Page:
What to Read When You like Your Memoirs in Essays

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The astrophysicist Carlo Rovelli believes the universe is made up not of particles or magnetic fields, but an interconnected series of events onto which we project a sequence of past, present, and future. I thought of his theory as I was trying to explain to myself what drew me to the memoir-in-essays as a form. Exploring a complex network of interactions sounds like the work of an essayist, whereas the projection of time is clearly the memoirist’s domain. Even when a memoir unfolds in a nonlinear chronology, there is almost always a transformation that relies on a “before” and “after.”

Sometimes, a story requires both tacks. As Elizabeth Kadetsky wrote of the memoir-in-essays for Lit Hub, “The more traditional memoir focuses on seeking and attaining redemption. The nonlinear structure of an essay collection reveals that there is never easy redemption, never clear resolution: bad things happen for no reason; overcoming one trial does not lessen the need to adapt in the next.” If only I’d had this explanation when I was writing my first book, which often felt like an unsuccessful memoir until I fully leaned into its essay-ness. Luckily, I found models of the hybrid form I’ve grown to love that had already accomplished what I hoped to; many of them are included in the list below.

Each of these books helped me to answer the question of what makes a collection of personal essays a memoir. I thought about Rovelli’s theory that time is an illusion, and of the expansiveness of the universe as a metaphor for interiority. I came to the conclusion that each one of these books is like its own solar system—made up of distinct planets traveling in diverse orbits, nevertheless managing to revolve around the same sun.

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A History of My Brief Body by Billy-Ray Belcourt
In an author’s note, Belcourt addresses the rejection of linearity in his memoir, composed of lyric essays that blend the personal with the theoretical. As a young, queer NDN poet in Canada, Belcourt resists a colonial legacy of violence and oppression through art, intimacy, joy, and love while also processing his own intergenerational trauma and grief. His unusual alchemy of form, content, and style results in a work that’s both moving and thought-provoking, reminiscent of Maggie Nelson’s The Argonauts.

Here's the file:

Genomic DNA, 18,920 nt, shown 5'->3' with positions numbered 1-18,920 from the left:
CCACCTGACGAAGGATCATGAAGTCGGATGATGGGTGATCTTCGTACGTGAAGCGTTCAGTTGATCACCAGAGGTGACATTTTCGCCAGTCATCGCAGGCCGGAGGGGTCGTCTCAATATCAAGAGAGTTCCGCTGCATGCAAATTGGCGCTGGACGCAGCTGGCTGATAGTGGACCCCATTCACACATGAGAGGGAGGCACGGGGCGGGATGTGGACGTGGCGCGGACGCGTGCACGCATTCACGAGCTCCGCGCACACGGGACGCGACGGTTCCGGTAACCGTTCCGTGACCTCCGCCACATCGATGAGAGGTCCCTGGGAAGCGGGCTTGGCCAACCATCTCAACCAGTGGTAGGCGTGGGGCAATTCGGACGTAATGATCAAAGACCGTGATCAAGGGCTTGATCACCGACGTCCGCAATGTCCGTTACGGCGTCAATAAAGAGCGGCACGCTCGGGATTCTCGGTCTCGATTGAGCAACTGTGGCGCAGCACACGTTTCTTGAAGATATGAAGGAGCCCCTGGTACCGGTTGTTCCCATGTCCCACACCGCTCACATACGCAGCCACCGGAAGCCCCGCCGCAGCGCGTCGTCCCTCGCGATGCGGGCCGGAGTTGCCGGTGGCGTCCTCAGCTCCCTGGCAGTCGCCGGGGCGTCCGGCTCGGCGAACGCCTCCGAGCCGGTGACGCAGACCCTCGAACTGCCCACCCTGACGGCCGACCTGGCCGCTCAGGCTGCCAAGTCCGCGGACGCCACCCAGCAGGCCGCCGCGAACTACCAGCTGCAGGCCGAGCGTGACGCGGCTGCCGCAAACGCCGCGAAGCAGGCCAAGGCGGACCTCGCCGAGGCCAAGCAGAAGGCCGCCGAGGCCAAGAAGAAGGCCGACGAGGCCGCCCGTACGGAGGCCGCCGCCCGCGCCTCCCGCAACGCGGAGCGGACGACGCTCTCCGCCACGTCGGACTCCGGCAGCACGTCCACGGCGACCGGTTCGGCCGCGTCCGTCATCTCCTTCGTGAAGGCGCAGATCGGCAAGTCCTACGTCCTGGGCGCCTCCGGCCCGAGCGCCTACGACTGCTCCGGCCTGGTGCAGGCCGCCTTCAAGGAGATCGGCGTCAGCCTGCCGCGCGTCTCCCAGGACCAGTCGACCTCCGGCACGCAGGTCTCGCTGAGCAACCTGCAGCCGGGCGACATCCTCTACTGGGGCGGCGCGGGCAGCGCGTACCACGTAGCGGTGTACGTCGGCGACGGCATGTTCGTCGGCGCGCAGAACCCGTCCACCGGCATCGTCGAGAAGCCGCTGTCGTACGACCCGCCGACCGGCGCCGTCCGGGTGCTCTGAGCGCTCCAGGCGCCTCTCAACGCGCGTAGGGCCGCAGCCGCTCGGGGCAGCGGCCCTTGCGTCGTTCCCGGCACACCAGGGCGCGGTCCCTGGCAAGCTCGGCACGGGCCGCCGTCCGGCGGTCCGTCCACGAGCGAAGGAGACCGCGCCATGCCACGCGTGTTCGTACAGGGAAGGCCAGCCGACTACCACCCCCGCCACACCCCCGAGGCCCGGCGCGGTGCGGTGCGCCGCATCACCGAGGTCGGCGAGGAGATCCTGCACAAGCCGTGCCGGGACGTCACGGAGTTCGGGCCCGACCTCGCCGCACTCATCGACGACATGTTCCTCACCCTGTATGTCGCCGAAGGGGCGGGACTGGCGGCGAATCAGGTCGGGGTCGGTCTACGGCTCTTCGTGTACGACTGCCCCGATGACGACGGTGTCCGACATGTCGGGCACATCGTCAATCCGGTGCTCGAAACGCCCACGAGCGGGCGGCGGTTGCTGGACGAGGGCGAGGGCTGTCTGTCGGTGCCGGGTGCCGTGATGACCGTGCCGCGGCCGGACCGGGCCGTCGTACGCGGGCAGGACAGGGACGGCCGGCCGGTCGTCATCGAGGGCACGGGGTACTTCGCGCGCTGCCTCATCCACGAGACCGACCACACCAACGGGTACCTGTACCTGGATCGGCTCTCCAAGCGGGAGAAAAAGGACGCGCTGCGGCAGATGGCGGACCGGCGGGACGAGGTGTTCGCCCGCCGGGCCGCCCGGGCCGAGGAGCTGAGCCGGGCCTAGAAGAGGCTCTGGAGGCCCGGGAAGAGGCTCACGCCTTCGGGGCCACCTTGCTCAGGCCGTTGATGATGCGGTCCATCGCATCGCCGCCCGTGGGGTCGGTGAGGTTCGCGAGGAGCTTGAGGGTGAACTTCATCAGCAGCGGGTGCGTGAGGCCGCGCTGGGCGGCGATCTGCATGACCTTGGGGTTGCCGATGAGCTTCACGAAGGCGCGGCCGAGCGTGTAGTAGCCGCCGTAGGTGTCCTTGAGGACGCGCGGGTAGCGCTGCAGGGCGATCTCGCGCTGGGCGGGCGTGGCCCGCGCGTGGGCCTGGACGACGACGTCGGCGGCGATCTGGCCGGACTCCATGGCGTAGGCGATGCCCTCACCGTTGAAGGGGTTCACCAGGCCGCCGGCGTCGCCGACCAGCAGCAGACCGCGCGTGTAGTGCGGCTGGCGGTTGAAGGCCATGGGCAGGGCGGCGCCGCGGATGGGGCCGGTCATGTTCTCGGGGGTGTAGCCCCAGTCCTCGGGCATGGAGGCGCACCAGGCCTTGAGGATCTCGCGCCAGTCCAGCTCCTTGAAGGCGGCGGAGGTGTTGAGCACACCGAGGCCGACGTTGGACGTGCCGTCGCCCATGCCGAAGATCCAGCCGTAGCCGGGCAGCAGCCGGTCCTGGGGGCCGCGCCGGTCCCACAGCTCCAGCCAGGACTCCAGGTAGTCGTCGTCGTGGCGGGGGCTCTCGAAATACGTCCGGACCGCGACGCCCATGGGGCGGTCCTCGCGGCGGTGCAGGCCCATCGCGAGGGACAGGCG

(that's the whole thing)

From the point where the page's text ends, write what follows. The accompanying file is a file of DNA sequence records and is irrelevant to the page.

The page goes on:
What Doesn’t Kill You Makes You Blacker: A Memoir in Essays by Damon Young
Although labeled a memoir in essays, this book reads like an essay collection, probably because Young so deftly uses personal narrative as a lens to illuminate something larger than himself—the absurdities and dangers of living in America while Black. To that end, he reexamines experiences with racism, misogyny, and anxiety and interrogates his own beliefs in the process. Written by a sharp cultural critic with a rare combination of humor and emotional depth, these essays will entertain you and make you smarter.

 

How to Sit: A Memoir in Stories and Essays by Tyrese L. Coleman
Coleman’s experimental memoir in stories and essays questions whether genre really matters when it comes to memory-based writing while simultaneously asking, What is truth, anyway? The fiction and nonfiction, which are not labeled as such, weave together seamlessly, and the book truly reads like a memoir in essays, with occasional switches in point of view that serve to broaden and deepen the narrative. It is a story of girlhood, womanhood, motherhood, and grief—one that zigs and zags and keeps things interesting.

 

Black Is the Body: Stories from My Grandmother’s Time, My Mother’s Time, and Mine by Emily Bernard
With strong and graceful prose, Bernard explores race from a variety of personal angles—her role as a professor of African American studies, as a mother to two adopted children from Ethiopia, and as a wife to a white man. In the opening essay, the echoes of racism are surprisingly not heard when she becomes the victim of a random stabbing, but instead in how the surgeon treats her body, reaching forcefully into an open wound in her abdomen. The visceral power of this moment hangs over the rest of the book, a metaphor for the trauma from which Black bodies can never fully escape.

 

Heart Berries: A Memoir by Terese Marie Mailhot